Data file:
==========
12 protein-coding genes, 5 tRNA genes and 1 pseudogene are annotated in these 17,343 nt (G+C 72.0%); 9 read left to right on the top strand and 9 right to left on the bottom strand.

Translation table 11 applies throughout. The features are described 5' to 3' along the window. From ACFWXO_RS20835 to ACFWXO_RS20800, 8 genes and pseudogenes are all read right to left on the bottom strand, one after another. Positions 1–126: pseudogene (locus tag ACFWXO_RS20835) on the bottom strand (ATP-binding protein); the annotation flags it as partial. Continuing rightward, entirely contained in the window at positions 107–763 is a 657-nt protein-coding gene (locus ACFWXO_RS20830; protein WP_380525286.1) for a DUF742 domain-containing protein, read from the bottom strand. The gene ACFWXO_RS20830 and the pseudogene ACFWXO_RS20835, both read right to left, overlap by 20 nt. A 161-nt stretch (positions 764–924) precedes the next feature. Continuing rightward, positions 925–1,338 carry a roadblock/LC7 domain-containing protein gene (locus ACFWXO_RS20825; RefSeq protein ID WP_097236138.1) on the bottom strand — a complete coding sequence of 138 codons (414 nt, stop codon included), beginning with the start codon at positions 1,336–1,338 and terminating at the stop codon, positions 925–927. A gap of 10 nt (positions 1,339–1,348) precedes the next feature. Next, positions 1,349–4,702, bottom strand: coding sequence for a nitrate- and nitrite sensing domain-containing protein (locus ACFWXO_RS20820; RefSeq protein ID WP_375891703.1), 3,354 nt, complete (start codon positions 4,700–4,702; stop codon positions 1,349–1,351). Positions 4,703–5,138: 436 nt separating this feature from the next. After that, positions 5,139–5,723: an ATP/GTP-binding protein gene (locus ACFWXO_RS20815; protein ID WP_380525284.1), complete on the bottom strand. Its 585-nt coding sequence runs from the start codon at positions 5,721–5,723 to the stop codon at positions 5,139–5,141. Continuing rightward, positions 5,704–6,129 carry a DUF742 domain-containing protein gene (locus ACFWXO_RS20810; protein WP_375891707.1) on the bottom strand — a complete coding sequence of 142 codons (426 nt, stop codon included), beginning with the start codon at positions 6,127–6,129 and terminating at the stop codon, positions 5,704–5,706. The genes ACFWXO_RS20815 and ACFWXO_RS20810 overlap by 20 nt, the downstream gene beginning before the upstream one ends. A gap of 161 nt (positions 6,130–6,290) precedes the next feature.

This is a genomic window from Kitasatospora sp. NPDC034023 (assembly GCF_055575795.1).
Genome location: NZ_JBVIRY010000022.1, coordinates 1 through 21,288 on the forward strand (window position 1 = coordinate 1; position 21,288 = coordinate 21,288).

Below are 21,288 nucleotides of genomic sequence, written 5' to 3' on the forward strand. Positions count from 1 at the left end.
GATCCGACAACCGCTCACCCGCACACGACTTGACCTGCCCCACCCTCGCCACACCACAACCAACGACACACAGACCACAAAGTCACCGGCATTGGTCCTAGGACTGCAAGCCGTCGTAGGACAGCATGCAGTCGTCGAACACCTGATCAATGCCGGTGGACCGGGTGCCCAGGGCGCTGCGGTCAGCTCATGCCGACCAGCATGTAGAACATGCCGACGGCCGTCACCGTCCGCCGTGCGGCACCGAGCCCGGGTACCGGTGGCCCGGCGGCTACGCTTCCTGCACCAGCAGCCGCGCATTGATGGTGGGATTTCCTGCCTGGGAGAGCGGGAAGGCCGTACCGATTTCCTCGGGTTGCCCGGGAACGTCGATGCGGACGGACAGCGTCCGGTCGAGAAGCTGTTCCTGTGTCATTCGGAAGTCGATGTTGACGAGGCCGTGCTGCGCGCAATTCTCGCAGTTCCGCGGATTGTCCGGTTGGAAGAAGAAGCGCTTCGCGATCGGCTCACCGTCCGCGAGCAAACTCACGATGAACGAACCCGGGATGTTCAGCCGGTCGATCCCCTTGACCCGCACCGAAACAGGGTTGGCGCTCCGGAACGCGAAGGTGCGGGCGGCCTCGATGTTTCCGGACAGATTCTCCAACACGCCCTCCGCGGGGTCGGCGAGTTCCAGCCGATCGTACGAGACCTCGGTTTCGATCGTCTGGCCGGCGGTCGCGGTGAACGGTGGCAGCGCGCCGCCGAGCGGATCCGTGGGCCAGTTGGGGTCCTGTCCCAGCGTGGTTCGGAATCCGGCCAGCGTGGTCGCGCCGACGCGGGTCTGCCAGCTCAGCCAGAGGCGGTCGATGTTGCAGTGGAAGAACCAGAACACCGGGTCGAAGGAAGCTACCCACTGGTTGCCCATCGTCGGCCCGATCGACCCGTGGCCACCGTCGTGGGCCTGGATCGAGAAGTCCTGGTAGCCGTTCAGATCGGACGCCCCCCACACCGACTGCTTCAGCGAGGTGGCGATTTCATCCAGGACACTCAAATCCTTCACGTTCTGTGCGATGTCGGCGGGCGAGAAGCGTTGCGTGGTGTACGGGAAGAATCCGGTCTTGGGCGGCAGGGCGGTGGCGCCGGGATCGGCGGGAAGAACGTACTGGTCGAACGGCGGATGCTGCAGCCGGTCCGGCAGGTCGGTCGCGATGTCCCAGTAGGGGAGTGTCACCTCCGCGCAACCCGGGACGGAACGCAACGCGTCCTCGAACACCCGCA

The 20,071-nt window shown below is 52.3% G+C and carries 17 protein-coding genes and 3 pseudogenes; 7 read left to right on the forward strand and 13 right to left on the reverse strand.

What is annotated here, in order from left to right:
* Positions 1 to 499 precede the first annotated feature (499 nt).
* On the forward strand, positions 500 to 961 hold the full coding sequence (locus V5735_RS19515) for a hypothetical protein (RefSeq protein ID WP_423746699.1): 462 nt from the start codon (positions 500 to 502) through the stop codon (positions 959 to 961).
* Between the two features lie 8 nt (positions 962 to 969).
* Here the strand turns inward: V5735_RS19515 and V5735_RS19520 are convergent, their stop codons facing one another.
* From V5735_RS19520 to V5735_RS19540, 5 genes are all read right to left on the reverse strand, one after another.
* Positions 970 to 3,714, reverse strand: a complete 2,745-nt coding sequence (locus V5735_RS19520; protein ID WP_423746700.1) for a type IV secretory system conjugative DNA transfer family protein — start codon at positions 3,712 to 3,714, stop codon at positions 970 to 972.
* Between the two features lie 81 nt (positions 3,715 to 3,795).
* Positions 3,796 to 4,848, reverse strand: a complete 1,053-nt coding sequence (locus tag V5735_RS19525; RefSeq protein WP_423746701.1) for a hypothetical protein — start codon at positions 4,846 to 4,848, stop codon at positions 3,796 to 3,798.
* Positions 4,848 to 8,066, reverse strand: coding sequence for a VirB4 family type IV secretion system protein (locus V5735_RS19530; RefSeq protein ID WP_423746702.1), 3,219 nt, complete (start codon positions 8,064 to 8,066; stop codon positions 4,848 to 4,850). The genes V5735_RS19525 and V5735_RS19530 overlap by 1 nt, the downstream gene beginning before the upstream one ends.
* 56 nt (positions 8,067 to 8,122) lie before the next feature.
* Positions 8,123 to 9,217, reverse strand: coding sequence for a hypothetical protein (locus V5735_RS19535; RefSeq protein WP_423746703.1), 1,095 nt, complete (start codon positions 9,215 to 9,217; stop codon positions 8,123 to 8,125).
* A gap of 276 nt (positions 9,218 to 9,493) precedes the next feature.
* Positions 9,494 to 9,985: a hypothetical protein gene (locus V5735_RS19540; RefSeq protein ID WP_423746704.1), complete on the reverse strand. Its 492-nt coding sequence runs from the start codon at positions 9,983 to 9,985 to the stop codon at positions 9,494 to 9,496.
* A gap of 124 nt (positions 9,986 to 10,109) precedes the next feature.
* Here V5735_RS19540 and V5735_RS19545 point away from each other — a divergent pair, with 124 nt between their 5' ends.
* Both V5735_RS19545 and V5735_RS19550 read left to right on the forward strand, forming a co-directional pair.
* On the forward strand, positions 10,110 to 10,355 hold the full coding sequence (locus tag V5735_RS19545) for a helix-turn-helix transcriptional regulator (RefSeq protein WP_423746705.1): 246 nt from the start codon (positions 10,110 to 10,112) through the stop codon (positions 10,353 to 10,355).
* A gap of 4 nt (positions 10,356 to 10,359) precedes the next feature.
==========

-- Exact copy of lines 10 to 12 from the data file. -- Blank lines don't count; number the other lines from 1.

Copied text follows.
* On the forward strand, positions 500 to 961 hold the full coding sequence (locus V5735_RS19515) for a hypothetical protein (RefSeq protein ID WP_423746699.1): 462 nt from the start codon (positions 500 to 502) through the stop codon (positions 959 to 961).
* Between the two features lie 8 nt (positions 962 to 969).
* Here the strand turns inward: V5735_RS19515 and V5735_RS19520 are convergent, their stop codons facing one another.